Need help with nighttime sky/star pictures!


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Feb 10, 2013
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Hi all!
So we are planning a pretty badass 17 day vacation next week to Montana, South Dakota, Wyoming and Colorado. Clearly all amazing places for a multitude of photo ops :D. Anyhow, I've been doing some serious researching on how to take star pictures, but have been very unsuccessful in achieving anything remotely similar to what I would like. I feel like all my settings are where they should be, I just can't put my finger on what it is I am doing wrong. Here are the details:

Canon Rebel T3 using a 75-300mm zoom lense
Manual settings are:
ISO: 6400
shutter speed: 5" (I tried 30, but I felt the pics turned out blurry due to the constant rotation of the stars)

I've played around with the settings, but it doesn't seem to affect it one way or another. This was taken at our farm, so the sky was crystal clear with no pollution around, on a tripod using a self timer (since I do not have a remote). Does anyone have some tips to share? What am I doing wrong?! I mean, these are downright just terrible..! (The first one the color at top right was from the self timer flashing..uhg)

For reference, here are some of the looks I would really like to achieve. I tried to get the camera to focus on a tree or the barn for some kind of horizon/reference point, but it wouldn't focus because it was too dark. Suggestions there too would be helpful!

Nighttime Imaging | North Western Images - photos by Andrew Porter
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To get the effect you're seeing on that web site you need quite a bit more exposure. Try it at 15-30 seconds and see what happens. Open your aperture as wide as possible, which may require zooming to the widest angle setting.

The web site you pointed to has blurry pictures with massive amounts of noise, but the skies are quite nice in terms of how much stuff is visible. Also note that there's a fair bit of land visible in each frame, which definitely improves the drama.

To really get good quality pictures that look like that you need some gear and/or some software. I think you do "image stacking" to really make it happen.
The amount of time you can leave the shutter open before you notice the stars beginning to elongate and grow "tails" depends on the focal length of the lens.

For example... with my 14mm lens I can leave the shutter open about 45 seconds, get a sharp image, and really no star tails. At 60 seconds I can barely detect that the stars are starting to elongate. At 300mm... about 5 seconds is about all you can expect. With a long lens the camera needs to be tracking the stars. You can piggy-back the camera onto a an equatorial tracking telescope or you can buy a tracking head for the camera tripod.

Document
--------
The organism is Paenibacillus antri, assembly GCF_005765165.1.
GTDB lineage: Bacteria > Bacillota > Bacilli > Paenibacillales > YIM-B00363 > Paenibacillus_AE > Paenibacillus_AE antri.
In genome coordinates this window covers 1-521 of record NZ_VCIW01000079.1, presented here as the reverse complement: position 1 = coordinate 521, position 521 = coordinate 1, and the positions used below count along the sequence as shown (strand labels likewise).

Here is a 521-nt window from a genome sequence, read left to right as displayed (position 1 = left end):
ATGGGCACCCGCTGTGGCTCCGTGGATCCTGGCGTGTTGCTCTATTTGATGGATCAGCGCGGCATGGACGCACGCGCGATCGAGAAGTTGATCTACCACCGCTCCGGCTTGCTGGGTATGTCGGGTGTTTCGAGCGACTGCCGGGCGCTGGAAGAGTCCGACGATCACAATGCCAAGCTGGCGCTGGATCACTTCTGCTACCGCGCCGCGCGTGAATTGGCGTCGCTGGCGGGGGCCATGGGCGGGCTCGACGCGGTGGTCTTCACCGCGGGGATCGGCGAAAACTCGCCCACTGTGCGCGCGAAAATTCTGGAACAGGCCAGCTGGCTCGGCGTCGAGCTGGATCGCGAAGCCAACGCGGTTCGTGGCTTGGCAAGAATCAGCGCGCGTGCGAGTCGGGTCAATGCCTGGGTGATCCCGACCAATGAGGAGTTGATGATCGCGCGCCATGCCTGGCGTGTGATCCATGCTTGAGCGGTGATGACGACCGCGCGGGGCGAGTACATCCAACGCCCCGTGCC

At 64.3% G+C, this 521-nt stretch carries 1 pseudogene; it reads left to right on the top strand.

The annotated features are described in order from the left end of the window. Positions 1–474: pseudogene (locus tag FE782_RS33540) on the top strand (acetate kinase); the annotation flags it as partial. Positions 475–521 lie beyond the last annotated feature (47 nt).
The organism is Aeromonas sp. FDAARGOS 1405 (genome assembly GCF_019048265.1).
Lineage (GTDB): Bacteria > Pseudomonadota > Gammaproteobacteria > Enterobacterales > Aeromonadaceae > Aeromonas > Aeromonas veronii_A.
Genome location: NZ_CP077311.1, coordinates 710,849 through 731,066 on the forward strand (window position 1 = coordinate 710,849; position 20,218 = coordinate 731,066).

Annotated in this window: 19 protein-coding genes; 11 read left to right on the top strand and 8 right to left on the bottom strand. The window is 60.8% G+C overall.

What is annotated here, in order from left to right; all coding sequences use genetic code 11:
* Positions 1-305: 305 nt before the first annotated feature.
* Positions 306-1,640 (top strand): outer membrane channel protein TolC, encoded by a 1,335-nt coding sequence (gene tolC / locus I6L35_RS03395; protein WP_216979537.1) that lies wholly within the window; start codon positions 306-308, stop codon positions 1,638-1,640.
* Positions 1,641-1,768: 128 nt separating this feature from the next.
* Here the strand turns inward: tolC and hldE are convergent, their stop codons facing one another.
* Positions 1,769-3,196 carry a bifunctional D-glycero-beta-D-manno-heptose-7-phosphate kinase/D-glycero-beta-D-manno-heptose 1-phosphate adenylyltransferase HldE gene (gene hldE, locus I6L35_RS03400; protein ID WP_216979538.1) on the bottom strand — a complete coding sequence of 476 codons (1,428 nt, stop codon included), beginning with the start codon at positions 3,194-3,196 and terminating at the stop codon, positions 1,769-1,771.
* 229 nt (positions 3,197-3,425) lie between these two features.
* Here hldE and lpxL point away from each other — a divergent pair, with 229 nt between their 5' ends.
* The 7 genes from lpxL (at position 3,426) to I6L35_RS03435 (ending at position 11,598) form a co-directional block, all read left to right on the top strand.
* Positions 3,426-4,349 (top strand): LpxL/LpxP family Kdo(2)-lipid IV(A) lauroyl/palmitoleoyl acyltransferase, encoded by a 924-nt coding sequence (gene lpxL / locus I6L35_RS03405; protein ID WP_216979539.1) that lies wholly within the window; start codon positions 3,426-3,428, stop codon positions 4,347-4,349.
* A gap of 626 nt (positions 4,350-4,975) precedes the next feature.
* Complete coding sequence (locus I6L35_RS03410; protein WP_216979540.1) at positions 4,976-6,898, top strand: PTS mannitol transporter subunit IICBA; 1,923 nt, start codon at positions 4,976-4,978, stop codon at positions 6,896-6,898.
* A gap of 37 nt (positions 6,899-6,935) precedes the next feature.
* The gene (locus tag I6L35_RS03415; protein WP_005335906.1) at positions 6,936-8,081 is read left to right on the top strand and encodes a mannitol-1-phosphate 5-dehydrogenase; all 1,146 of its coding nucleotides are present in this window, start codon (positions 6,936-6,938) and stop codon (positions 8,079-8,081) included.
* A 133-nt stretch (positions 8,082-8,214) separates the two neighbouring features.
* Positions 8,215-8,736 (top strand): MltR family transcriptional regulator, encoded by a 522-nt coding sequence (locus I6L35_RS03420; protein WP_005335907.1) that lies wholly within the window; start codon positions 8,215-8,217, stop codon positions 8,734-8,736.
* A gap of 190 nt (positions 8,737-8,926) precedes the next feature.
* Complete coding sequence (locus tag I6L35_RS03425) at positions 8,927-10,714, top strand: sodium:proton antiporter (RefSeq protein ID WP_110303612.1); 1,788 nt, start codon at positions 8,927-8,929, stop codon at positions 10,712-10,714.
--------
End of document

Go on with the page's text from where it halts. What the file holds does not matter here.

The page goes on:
Astrotrac makes a gadget for this ... but it's expensive.
How funny, I just made my first attempt at this last night and was searching through the forum for tips as not completely happy with my results. Here's one of them: magdalene chapel night 2 (1 of 1) | Flickr - Photo Sharing!

Well you look like you are getting a lot closer than I am! How did you get the chapel to be so in focus and bright? Did you use some sort of flash light or was it the camera flash? Either way, you are definitely on the right track!
I don't see any difference between the stars in your photo and the ones in the link you provided other than the fact that there was obviously some post processing done in some of the ones through your link and the composition was more interesting as it contained more than just stars. In addition, the ones in the link seem more exposed so perhaps increase your exposure time if you're using a tripod. Also, no need for 6400 ISO, just keep your ISO as low as possible and achieve the correct exposure by decreasing shutter speed. If you're after some star trails you can expose for minutes to hours at a time, this is also a cool effect if you're patient enough.
All good advise. Here's something to consider.

1 hour, 15 degrees of arc. 1 minute = .25 degrees arc. Yes longer lens will make the motion more apparent. If you are trying to get a Moonlight shot, you need plenty of Moonlight for fill. The images you linked to were shot with a wide angle lens, f/3.5, 25 seconds and ISO 6400. Roughly you can figure on 30 seconds as a nice starting point .125 degrees of motion in the stars.

From my experience, the longer the shots, more of a chance you'll have hot spots and need to correct for that as well. Among things that you can do for a rock solid tripod, putting the camera on a beanbag, on the ground, is pretty stable! :) Cable release a must, but if you don't have one - Self timer, so the camera isn't wiggling or moving.

Yes you can paint objects or fire a flash, to fill in the trees or anything else. The tent was a nice touch in the linked images. Ambient light can potentially help if it's from behind you.

I've tried some long exposures, a minute or more at a time for meteorite showers. Never had any success. It has to do with making multiple time exposures, for hours and hoping one will have a meteorite in it. Done best after Midnight, maybe 3AM when the activity is highest. Perseids in August is a good one. NE Sky.

Best I can say is, start with, your widest lens, 30 seconds, f/4, ISO 6400 and have fun.
Well you look like you are getting a lot closer than I am! How did you get the chapel to be so in focus and bright? Did you use some sort of flash light or was it the camera flash? Either way, you are definitely on the right track![/QUOTE]

I lit up the chapel with the headlights of my car for a few seconds during the exposure. It was too bright but I toned it down in post.

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